Different types of crises

    Like the other commandments, a crisis can be two different things. It can either be a best bad choice, meaning that both options are bad for the protagonist, so they have to choose the lesser evil. In the example, the crisis Harry faces is a best bad choice crisis. For both options, he would still have to go along with the story his uncle made up. But, with the first option, he keeps his dignity, while with the second option, he doesn’t get punished.

    The other type of crisis is an irreconcilable goods crisis. This means that one option might be good for the protagonist, but bad for everyone else, while the other option is good for everyone else, but not for the protagonist. An example of this is a crisis where the protagonist can sacrifice herself to save humanity but will die, or she can choose not to sacrifice herself, damning humanity, but she gets to live (provided the protagonist wouldn’t feel guilty about the choice).

    Very often it’s possible to argue both ways for the type of crisis, so don’t spend to much time on deciding which of the two is best; they’re both equally valid. What matters is that you make that choice for yourself and that the options are clearly a crisis. So, when you write your scene, you have this information in mind.


    After the crisis, comes the climax. This is where the character makes the choice that arose in the crisis. The climax is where you show real character; the decisions your protagonist makes say more about their personality than any thoughts they might have about themselves. Therefore, it’s essential when you write a scene.


    In the Harry Potter scene, after recovering from his initial shock, Harry makes a decision. He actually comes up with a combined solution. Harry decides to go along with the story, but only if he gets something in return. He goes after his uncle and tells him he won’t do as Vernon says unless he signs a document from Hogwarts. In this way, he does defy the wishes of his uncle but keeps the potential punishment to a minimum. He might lose some dignity in going along with the story, but at least he will get to go to Hogsmeade when at Hogwarts.

    Can you see how this decision shows character? It shows us that Harry is not afraid to stand up for himself and risk punishment. Also, it shows us he’s smart and able to pick his battles wisely. It shows us who Harry is much better than if Rowling just stated that Harry is brave and clever.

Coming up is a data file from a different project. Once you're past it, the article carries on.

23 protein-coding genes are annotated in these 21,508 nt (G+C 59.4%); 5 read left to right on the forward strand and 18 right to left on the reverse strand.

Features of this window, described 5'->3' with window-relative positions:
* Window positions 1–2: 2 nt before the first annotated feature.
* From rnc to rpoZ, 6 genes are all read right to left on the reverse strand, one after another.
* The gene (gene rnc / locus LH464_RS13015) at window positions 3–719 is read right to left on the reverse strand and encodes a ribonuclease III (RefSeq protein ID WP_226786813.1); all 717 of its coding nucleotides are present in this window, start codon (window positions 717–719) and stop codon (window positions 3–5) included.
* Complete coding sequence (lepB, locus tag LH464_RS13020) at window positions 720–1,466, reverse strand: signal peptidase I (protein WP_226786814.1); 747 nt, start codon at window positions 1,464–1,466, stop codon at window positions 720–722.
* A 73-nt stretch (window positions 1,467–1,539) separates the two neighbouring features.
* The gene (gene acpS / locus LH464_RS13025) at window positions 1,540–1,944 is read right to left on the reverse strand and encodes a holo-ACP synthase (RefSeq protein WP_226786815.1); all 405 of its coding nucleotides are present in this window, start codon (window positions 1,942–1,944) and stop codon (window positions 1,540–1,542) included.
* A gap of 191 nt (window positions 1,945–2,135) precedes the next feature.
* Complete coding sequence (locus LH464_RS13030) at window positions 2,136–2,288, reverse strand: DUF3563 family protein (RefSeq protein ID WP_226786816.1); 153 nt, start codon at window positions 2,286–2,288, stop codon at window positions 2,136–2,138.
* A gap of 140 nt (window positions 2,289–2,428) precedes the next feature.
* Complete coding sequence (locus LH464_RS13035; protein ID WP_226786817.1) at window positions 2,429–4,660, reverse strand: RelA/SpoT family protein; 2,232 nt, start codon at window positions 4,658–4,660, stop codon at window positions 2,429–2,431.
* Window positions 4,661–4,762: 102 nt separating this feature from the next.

The resolution is what happens after the protagonist has made the choice. When you write your scene, take enough time to go through the resolution. How do other characters in the scene react to the decision? Will the protagonist get what she wants? Do things go as planned, or not at all? What will be the ‘new ordinary’ after the events in this scene?


    So, to continue our example, Vernon is angry that Harry suggests such a thing and threatens physical violence. Harry is not impressed, and Vernon eventually agrees that if Harry behaves, he will sign the document. Vernon then leaves, and Harry goes to his room to clear it of all things that point towards magic.

    As you can see, the new normal state for Harry is to act as much as a Muggle as possible. We also see here who Vernon is as a character: his response to Harry’s decision is immediately to threaten with violence. But we also see that he’s more afraid that Harry will somehow reveal to Margot that he’s a wizard, and so he caves.

    How to apply the five commandments to write a scene

    So, there you have it! Those are all the five commandments that need to be in a scene. Now that you know the basics, try and find these commandments on your own!

    You can open a book you love, and try and find the commandments in the scenes. You can also look at your own work and check if your scenes have the commandments. Keep in mind though that writing and reading are very subjective things, so there is never a ‘right’ answer.

    So what has reading and finding the commandments have to do with writing a scene? It also takes a lot of practice before you get the hang of finding the five commandments. But once you do, you’ll find you write all the commandments without even thinking about it.

    However, if you’re more of a plotter than a pantser, you can also use them to map out a scene. You can come up with the inciting incident, think about how you want your protagonist to be different in the resolution, what kind of turning point would cause this shift, what crisis arises from it, and how your protagonist would react.

    I hope this post was helpful and will aid you in your writing endeavors! If you have any questions or comments, don’t hesitate to post them in the comments!

    Resources: if you want to know more

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    Ari and her dragon Oizealth are in the final round of a deadly competion: Veils. Only two more men are in the way of what she truly wants: a life together with the one she loves.

    But does Ari have what it takes to win?